Unaffiliated users and access to academic library collections
Peer Reviewed StatusPeer Reviewed
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Aim: To investigate how unaffiliated (walk-in, community) users access electronic resource collections at academic libraries. As library collections have changed from mostly physical collections to hybrid collections with rapidly growing online collections, community members and others who historically had equitable access to the collection by virtue of visiting campus have had that access restricted. In the increasingly complex environment of online scholarly publishing, the provision of access to unaffiliated users by libraries has become complex and difficult to manage. Methods: A thirteen-question online survey was conducted in October and November 2018. Participants were recruited through listservs including CARL, Serialist, ALCTS, and COPPUL. Those who work in academic libraries in North America, and who have knowledge of library collections and technology, were encouraged to participate. Results: Survey data will be visualized with Tableau. Participants from 128 institutions across North America provided details about networked connections, wireless access, and electronic resource license analysis in the context of unaffiliated users of their libraries. Discussion / Conclusion: Libraries have implemented a range of solutions, from library staff temporarily logging in to computers in public areas to open wireless access for a refined list of electronic resources. There is a high level of interest in continuing this conversation as authentication practices and library spaces evolve.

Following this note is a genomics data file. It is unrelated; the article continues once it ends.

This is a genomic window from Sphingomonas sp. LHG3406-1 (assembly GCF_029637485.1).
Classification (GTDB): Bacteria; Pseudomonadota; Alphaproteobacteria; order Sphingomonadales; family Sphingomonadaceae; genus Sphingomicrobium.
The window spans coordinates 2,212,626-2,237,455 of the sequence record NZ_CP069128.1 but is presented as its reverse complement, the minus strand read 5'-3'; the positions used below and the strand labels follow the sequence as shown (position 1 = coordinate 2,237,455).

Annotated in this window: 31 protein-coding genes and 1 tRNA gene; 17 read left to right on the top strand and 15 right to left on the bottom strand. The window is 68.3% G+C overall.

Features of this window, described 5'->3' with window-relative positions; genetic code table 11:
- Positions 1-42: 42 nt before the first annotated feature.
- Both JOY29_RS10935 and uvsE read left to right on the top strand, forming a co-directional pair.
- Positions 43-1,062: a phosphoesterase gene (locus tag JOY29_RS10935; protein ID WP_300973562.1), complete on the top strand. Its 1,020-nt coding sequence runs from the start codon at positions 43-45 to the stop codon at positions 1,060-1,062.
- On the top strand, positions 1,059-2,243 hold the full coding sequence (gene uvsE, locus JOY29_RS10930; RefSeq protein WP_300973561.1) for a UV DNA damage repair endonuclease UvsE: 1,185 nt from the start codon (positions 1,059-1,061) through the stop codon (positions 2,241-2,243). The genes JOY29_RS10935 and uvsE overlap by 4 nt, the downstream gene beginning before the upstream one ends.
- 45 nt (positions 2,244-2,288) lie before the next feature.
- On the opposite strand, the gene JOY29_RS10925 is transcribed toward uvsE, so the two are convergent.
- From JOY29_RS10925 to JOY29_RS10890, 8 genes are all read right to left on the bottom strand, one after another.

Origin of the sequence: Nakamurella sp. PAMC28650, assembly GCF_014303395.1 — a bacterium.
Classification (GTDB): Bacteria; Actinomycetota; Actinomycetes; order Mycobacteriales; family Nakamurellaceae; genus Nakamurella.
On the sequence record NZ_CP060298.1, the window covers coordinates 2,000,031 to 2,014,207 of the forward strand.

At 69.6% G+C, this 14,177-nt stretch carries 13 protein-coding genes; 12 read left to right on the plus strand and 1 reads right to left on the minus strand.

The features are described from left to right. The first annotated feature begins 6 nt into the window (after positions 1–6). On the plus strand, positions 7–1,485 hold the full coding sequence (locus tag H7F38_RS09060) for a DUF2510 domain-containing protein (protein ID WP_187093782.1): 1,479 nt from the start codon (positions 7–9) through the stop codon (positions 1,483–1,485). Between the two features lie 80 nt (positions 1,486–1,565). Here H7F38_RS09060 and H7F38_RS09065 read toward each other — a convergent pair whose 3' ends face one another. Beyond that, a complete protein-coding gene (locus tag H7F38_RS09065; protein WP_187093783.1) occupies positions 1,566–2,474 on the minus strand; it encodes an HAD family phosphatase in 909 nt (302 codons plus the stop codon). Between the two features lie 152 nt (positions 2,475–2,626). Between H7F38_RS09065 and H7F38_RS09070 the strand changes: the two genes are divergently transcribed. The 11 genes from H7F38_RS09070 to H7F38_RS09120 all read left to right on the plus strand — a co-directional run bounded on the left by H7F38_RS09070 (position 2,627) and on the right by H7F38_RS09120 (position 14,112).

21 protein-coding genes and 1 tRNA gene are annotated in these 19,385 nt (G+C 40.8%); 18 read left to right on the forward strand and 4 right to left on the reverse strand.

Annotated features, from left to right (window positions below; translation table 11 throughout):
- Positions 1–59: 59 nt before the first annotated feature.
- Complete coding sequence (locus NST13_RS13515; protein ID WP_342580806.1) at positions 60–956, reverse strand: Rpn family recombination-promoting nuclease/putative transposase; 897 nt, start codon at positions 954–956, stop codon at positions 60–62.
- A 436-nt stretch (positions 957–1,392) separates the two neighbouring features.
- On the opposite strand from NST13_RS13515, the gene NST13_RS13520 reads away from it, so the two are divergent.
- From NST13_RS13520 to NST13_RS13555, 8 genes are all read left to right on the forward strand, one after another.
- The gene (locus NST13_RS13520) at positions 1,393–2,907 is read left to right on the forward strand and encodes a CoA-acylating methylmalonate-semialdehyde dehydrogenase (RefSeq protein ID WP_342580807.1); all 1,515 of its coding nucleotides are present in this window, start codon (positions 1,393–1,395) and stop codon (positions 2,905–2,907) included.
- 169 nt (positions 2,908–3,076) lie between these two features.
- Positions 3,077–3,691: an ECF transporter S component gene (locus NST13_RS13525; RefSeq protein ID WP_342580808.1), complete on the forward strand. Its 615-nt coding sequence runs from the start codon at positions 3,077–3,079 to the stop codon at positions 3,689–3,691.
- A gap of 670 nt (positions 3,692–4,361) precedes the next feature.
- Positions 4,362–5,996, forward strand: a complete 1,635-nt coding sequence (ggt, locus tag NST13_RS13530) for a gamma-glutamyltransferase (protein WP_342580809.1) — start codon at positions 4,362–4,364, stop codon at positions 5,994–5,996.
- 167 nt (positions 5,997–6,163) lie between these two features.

CitationStregger, E., & McLean, J. (2019, June). Unaffiliated users and access to academic library collections. Evidence Based Library and Information Practice 10, Glasgow, Scotland.
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